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J Comp Neurol. 1997 Apr 7;380(2):215-29.

Initial trajectories of sensory axons toward laminar targets in the developing mouse spinal cord.

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Department of Neurology, Washington University School of Medicine, St Louis, Missouri 63110, USA.


The formation of laminar-specific projections is a key event in the development of appropriate neuronal connections in many regions of the central nervous system. In order to provide a framework for defining functions of molecules related to spinal laminar targeting of dorsal root ganglion neurons in mice, we have characterized the initial trajectories of sensory axons in relation to the maturation of their target laminae in the spinal cord. We show that morphological and biochemical differentiation of distinct clusters of neurons in the dorsal region of the spinal cord precedes initial collateral branching from sensory axons. Between embryonic day (E) 12.5 and E13.5, sensory axons develop swelling ("nodes") along their entire intraspinal extent and elaborate interstitial collateral branches from these nodes. Collaterals from the different classes of sensory axons then penetrate the gray matter of the spinal cord sequentially. Each class of sensory axons projects directly to its target lamina, never branching into inappropriate laminae en route. Some cutaneous afferents traverse the entire width of the spinal cord to reach superficial laminae on the contralateral side, strictly avoiding both the ventral spinal cord and inappropriate laminae of the deep dorsal horn. The pathways taken by developing sensory afferents are compatible with the idea that cells in inappropriate laminae exert inhibitory influences on sensory axons which regulate their laminar specificity.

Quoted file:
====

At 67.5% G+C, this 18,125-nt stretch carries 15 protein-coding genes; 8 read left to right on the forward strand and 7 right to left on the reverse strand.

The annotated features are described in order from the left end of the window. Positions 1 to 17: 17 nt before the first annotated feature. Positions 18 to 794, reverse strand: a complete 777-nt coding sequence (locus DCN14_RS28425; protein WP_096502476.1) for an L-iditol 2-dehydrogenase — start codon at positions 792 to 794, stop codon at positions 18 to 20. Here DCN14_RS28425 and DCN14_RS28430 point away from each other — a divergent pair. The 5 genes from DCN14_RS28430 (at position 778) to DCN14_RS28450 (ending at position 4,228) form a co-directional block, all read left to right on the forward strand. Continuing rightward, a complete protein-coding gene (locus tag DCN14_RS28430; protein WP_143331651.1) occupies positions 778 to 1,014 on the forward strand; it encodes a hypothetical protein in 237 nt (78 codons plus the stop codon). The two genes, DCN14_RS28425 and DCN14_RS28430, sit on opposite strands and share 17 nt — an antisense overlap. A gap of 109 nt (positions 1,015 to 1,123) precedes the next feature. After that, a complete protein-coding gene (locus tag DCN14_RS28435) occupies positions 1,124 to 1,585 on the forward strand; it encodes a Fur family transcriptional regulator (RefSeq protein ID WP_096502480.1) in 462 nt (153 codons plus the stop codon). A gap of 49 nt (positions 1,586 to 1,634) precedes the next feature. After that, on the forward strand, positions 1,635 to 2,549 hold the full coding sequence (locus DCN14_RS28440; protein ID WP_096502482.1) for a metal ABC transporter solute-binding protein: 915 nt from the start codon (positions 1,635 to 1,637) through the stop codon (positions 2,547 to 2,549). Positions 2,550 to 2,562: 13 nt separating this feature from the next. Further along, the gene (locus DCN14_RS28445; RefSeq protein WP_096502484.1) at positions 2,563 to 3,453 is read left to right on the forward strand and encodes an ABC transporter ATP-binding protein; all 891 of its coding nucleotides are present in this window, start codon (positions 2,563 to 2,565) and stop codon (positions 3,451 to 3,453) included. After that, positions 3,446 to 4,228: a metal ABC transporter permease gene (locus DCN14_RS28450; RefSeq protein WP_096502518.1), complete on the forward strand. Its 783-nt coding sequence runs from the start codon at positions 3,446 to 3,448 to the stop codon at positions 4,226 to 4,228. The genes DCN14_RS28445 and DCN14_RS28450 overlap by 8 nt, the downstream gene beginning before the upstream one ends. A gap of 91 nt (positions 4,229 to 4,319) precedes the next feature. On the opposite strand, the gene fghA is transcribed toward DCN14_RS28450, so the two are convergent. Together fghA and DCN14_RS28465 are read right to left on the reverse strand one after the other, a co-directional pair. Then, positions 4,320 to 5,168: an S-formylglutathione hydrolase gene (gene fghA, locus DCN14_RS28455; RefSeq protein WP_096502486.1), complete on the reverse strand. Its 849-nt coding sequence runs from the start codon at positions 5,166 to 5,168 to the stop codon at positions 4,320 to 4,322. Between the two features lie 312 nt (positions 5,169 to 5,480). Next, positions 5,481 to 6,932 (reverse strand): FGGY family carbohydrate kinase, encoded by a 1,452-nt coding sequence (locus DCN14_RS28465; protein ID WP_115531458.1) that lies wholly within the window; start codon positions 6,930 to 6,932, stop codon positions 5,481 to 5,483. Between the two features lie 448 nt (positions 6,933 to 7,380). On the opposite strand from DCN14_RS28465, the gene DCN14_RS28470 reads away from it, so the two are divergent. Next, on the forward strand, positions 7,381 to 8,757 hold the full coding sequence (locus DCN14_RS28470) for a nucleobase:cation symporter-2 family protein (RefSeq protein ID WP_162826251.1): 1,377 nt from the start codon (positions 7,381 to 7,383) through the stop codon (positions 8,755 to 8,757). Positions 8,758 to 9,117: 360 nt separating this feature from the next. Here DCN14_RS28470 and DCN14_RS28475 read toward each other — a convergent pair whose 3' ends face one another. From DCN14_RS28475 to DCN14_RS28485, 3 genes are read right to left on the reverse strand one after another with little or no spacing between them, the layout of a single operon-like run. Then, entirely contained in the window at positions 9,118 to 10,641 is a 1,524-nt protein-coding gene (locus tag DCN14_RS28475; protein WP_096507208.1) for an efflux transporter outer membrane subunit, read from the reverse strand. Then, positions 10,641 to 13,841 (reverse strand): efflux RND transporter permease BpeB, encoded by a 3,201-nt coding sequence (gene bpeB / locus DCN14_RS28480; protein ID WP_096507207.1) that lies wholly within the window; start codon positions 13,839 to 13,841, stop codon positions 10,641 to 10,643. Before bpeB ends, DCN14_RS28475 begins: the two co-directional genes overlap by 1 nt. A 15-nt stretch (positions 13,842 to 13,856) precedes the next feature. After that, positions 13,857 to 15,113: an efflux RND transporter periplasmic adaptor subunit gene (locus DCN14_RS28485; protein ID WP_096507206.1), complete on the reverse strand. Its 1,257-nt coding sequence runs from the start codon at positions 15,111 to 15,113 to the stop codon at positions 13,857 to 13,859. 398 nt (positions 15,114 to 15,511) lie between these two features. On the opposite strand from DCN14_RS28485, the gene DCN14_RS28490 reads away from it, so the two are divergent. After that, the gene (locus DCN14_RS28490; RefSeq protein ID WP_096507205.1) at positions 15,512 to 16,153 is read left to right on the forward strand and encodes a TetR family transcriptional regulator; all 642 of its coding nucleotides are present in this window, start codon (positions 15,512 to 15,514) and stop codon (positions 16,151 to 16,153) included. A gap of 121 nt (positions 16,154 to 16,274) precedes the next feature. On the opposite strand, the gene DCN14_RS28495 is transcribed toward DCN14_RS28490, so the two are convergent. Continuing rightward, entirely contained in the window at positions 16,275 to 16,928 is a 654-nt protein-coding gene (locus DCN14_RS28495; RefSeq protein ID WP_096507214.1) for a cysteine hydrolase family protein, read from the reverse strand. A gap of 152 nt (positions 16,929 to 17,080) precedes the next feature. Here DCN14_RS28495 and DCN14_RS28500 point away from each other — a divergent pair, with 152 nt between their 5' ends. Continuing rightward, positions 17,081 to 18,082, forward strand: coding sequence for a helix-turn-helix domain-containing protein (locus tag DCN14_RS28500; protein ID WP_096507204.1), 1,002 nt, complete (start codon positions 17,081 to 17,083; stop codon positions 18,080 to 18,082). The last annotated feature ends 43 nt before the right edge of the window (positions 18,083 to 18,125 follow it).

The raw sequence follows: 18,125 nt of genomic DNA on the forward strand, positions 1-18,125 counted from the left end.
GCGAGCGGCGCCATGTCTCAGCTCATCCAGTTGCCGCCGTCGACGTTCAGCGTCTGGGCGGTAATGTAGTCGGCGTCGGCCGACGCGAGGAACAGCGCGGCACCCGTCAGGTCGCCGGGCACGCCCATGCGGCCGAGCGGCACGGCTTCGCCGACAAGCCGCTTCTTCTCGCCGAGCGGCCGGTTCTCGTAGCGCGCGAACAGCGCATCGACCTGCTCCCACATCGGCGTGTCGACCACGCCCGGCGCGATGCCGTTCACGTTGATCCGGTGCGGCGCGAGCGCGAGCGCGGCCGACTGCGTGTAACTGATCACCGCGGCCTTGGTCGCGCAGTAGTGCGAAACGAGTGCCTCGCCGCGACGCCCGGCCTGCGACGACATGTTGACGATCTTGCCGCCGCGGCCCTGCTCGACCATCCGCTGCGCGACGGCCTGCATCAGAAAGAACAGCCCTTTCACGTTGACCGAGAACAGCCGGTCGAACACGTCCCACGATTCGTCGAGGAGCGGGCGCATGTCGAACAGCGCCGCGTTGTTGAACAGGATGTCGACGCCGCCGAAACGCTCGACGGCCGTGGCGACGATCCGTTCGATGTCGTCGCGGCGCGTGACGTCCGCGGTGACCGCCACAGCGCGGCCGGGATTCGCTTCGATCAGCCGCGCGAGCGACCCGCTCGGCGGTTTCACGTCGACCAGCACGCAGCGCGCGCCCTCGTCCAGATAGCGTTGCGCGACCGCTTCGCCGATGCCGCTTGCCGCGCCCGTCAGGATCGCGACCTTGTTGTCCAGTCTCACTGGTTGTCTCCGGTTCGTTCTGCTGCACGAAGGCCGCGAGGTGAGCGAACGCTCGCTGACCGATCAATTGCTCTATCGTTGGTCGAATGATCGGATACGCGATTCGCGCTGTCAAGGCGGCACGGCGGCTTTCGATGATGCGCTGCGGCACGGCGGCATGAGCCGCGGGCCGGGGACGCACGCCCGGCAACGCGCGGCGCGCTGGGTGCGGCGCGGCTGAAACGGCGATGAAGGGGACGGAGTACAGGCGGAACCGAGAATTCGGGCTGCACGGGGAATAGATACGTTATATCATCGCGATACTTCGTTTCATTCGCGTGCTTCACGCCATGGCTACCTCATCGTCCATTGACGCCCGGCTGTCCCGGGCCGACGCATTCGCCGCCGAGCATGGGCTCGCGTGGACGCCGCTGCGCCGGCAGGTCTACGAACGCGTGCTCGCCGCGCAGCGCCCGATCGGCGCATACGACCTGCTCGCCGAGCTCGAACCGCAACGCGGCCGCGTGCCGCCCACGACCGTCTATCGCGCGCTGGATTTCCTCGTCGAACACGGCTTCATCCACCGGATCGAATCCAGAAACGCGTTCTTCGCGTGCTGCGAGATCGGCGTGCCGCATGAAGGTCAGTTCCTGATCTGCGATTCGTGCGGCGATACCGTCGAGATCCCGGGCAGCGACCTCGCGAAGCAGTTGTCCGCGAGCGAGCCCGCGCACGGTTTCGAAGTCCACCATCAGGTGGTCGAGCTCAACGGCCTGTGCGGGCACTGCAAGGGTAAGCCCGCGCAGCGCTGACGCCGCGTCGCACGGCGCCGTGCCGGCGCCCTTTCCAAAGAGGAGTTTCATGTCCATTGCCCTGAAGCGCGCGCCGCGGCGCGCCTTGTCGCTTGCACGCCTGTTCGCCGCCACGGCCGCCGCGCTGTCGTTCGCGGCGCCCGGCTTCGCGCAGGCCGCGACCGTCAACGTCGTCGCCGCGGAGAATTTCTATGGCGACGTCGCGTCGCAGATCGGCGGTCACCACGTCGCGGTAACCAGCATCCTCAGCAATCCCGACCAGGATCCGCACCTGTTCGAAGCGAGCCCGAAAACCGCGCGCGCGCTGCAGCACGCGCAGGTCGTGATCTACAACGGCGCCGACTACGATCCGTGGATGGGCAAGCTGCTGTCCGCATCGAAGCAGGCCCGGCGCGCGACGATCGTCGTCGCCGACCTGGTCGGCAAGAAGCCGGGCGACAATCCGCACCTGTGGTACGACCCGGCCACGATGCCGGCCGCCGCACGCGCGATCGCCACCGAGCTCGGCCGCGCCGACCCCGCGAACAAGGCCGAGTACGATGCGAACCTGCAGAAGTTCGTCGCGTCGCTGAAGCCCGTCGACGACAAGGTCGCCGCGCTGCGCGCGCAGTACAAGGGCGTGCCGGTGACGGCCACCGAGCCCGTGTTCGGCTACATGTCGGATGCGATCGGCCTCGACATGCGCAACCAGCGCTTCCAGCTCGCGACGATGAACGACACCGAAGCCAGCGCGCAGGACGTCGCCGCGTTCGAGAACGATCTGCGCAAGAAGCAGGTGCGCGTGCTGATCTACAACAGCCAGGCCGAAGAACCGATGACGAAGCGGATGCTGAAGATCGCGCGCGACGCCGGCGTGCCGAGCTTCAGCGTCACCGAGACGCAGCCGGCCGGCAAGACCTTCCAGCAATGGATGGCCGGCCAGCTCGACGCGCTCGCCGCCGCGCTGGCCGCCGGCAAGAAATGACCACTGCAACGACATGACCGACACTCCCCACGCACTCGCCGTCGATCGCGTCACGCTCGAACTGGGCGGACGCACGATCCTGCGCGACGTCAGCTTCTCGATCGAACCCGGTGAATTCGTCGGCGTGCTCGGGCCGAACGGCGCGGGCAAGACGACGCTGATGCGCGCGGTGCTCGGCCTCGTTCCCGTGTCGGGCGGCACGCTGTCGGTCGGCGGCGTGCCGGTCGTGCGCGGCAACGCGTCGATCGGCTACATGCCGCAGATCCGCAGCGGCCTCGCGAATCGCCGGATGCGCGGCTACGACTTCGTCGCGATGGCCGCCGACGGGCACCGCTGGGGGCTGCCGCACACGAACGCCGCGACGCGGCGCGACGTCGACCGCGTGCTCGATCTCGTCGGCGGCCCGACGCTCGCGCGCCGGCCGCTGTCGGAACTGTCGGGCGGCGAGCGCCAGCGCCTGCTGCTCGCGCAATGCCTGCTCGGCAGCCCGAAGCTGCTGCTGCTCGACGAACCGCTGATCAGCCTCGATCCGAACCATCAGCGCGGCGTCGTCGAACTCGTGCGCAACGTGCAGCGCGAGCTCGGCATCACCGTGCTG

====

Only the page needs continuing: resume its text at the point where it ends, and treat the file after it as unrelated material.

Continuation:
[Indexed for MEDLINE]

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